Hot Docs Review: 12 O’clock Boys [Lotfy Nathan, 2013]

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Baltimore – Every sunny Sunday since I moved down, the rumbling sound of engines invariably invades Orlean Street some time in the afternoon. At first it would be a few lone engine bursts, sounding like the cries of old men being ferried across pothole-filled roads at breakneck speed. But soon it crescendos into a background so loud, that you feel like your landlord just took the rent from the whole National Zoo. And when it all trails off with that unmistakably tragic Dopler shift, I’m left confused about what it was all about. In this documentary, I got a glimpse to that answer, if nothing at least a name for this bunch.

12 O’clock Boys follows Pug, a dimunitive but spirited teenager in West (later East) Baltimore, determined to become one of the boyz. The name is a visual reference to a person’s skills with wheelie on a dirt bike – if you’re pointing at 12 O’clock (straight-up), you’re a made man. Well, not in the mafia sense. The boyz is a loosely associated group with no agenda except to ride across town, displaying their skills. It’s a hobby that is, deep down, as harmless as, say, a local Shelby/Porsche/Bentley motor club or hot rod or chopper riders, cruising down the main drag of town. The distinctively Baltimorean group was started by two dirt bike riders, and have grown since to a legion of perhaps 100 riders. As with any large group of people in a public space, then, they inevitably come into contact with the police. And you can easily imagine the public opinion regarding teenagers on bikes trying to motorcross on the road as well as sidewalks at 30 mph. Amidst all this, Pug is nevertheless willing to take time and money (just like a motor club, you need to buy entry fee), over the span of 3 years and through many hardships, to get to 12 O’clock.

Nathans did a great job with the subject matter, in my opinion. Through a character portrait of Pug, the entire debate seems so much more innocent than a simple collection of all those involved. Through slow-motion, the bike-riding is romanticized at a level comparable to a hallowed outdoors activity, like snowboarders/surfers carving their way by the camera with their fingertips. Such is the magic of the narrative that even theft will become (and trust me, you will agree) worth celebrating. And through Pug, the audience is offered a background refresher on the living conditions of Baltimorean urban youth – which inevitably leads one to sympathize with the 12 O’clock Boyz. Unlike documentaries such as the Interrupters, which deals with counseling and intervention for gangsters already too far into the game, Nathans take the audience from the beginning and not the aftermath of a troubled childhood. You understand very quickly why many become angry and disconnected with our society, especially when the public and law enforcement cracks down on one of the few activities available to them. Well, at least I understand in an emotional sense. Be prepared for the surprisingly fluent yet mangled English that is projected from the streets of East Baltimore. I am still at a loss about what came out of that woman while she was in a rage in the street with a baseball bat. Nathans did not tint this film with any colors – and he doesn’t need to. As you watch the confrontations between police and the bikers occurring in broad-daylight, in the middle of the streets, you feel that you’re revisiting some class materials for civil disobedience. It really makes you rethink if the crackdown should be replaced with more positive measures. Perhaps law enforcement and the bikers should come to a truce and set aside time/place for these activities? But maybe that WAS the point, the thrill, that these youths seek. I highly recommend seeing this film, if nothing, as an introduction to how much life can suck but you can still enjoy living it. Do you remember when you rode your bike/magic-carpet down the pavement/snow so fast that you went into the traffic? I do. On several occasions, too. Who am I to judge then, if dirt-biking remains as innocent as it was portrayed in this film – just a past-time until you grow up?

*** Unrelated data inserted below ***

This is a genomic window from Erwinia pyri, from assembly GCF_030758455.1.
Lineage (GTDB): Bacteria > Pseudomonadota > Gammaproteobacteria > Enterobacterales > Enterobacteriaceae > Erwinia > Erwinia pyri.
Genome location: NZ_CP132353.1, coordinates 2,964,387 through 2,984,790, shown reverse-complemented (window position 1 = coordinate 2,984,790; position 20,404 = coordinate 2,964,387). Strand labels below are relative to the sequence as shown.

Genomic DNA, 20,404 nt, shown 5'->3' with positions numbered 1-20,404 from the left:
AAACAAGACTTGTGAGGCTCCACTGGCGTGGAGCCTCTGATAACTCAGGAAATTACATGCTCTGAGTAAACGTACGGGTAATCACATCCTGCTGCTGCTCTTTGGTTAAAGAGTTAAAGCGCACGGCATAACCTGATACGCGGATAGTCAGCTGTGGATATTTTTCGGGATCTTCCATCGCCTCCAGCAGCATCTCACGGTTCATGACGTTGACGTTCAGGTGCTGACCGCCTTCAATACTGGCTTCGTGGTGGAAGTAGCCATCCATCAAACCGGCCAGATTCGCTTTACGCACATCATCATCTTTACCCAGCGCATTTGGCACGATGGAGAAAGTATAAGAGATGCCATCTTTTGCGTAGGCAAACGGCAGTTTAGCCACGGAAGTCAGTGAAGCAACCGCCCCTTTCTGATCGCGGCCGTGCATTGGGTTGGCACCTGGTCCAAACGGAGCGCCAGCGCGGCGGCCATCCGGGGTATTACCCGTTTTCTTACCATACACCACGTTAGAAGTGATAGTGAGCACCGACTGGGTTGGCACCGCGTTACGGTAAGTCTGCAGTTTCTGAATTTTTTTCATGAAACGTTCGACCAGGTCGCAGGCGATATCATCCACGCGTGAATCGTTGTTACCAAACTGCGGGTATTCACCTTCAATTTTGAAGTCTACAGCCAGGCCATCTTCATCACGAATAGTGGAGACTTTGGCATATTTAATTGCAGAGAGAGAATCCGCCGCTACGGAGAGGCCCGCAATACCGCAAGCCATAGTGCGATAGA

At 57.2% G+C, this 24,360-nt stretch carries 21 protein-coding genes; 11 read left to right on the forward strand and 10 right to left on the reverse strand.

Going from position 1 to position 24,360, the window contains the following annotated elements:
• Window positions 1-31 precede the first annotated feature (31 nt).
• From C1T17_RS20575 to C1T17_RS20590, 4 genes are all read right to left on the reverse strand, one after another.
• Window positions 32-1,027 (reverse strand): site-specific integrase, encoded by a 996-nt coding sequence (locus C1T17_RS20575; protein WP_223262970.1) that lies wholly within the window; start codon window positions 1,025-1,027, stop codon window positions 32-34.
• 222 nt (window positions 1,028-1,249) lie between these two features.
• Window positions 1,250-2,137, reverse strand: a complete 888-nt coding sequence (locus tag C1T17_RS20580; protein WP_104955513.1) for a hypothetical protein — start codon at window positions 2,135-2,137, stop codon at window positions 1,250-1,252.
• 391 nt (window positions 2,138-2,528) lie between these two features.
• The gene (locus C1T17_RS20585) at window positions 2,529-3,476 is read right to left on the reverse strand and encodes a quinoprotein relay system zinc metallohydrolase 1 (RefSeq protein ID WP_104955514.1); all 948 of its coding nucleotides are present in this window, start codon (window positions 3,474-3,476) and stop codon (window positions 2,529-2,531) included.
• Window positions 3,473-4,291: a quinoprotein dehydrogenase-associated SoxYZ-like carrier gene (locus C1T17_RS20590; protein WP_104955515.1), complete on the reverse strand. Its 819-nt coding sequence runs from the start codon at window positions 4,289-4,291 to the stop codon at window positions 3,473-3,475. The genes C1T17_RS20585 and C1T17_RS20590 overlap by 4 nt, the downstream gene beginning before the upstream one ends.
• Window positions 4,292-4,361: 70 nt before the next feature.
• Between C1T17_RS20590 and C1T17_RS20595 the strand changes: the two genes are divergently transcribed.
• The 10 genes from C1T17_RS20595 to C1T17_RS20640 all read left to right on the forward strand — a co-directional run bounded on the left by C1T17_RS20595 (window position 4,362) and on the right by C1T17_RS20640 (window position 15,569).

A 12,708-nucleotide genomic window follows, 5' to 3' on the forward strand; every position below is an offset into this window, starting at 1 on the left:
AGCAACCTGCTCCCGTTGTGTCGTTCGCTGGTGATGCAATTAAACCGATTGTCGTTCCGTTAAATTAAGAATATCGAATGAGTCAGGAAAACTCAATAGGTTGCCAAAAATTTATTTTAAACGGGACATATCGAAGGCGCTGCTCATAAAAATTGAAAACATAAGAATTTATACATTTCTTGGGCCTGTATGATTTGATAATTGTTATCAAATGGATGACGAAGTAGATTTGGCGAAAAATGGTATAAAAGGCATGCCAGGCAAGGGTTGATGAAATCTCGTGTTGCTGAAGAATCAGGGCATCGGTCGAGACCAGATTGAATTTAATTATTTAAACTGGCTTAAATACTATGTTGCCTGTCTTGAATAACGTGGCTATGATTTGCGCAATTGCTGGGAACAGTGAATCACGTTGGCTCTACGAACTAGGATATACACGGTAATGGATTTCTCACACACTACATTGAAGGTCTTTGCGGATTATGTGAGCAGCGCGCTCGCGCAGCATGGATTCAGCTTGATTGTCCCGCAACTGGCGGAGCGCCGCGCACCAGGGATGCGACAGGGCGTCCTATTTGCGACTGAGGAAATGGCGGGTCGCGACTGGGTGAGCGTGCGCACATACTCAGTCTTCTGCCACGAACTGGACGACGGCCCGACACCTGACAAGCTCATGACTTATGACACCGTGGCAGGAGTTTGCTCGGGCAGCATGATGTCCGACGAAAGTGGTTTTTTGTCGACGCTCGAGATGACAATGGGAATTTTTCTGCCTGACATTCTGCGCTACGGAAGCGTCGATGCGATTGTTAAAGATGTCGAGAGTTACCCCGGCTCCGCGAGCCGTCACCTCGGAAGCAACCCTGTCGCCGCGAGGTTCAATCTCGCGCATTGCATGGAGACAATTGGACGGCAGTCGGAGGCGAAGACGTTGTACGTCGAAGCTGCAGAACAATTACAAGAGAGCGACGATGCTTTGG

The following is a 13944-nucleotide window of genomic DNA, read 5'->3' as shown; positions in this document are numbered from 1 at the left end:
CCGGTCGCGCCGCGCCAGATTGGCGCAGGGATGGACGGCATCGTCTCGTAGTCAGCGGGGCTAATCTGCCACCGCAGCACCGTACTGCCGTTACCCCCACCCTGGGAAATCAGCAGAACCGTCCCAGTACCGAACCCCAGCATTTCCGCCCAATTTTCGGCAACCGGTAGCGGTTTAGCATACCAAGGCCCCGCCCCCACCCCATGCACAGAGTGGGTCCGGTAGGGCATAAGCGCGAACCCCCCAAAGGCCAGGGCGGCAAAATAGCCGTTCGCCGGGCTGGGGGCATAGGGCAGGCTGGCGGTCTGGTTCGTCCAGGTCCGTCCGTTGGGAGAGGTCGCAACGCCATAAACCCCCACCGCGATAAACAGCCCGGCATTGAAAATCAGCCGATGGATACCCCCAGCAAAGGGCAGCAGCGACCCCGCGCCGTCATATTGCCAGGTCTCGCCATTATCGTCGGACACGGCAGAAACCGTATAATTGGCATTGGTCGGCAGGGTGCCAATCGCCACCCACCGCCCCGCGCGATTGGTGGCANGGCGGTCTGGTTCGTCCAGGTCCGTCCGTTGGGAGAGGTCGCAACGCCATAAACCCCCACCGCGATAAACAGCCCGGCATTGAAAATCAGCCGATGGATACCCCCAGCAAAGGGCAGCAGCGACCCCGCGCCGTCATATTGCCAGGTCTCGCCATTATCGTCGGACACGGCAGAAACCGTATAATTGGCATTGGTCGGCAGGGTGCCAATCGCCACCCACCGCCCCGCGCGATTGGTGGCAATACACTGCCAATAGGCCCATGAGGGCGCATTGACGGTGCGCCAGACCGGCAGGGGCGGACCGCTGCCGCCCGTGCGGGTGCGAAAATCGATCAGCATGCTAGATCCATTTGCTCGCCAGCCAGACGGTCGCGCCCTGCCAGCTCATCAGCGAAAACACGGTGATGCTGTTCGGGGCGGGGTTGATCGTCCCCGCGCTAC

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Posted on by Gary in Everything, Hot Docs, Reviews

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